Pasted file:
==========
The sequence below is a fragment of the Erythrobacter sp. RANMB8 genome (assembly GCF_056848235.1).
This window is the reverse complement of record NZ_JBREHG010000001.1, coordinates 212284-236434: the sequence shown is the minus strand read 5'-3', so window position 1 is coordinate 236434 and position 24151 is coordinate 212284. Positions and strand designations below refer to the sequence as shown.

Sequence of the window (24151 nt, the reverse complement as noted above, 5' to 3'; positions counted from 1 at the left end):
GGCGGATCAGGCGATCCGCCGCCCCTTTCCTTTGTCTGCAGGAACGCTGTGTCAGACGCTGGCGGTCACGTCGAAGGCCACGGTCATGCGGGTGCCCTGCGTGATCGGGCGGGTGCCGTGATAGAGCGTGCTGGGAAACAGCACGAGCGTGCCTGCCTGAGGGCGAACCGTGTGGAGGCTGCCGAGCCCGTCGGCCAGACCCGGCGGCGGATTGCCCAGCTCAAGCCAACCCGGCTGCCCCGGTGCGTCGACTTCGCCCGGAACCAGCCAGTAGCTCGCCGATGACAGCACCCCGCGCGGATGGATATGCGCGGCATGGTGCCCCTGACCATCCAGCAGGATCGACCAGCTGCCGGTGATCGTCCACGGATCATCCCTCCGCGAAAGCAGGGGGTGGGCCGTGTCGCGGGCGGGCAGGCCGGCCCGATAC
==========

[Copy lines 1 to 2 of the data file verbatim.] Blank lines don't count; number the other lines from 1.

The sequence below is a fragment of the Erythrobacter sp. RANMB8 genome (assembly GCF_056848235.1).
This window is the reverse complement of record NZ_JBREHG010000001.1, coordinates 212284-236434: the sequence shown is the minus strand read 5'-3', so window position 1 is coordinate 236434 and position 24151 is coordinate 212284. Positions and strand designations below refer to the sequence as shown.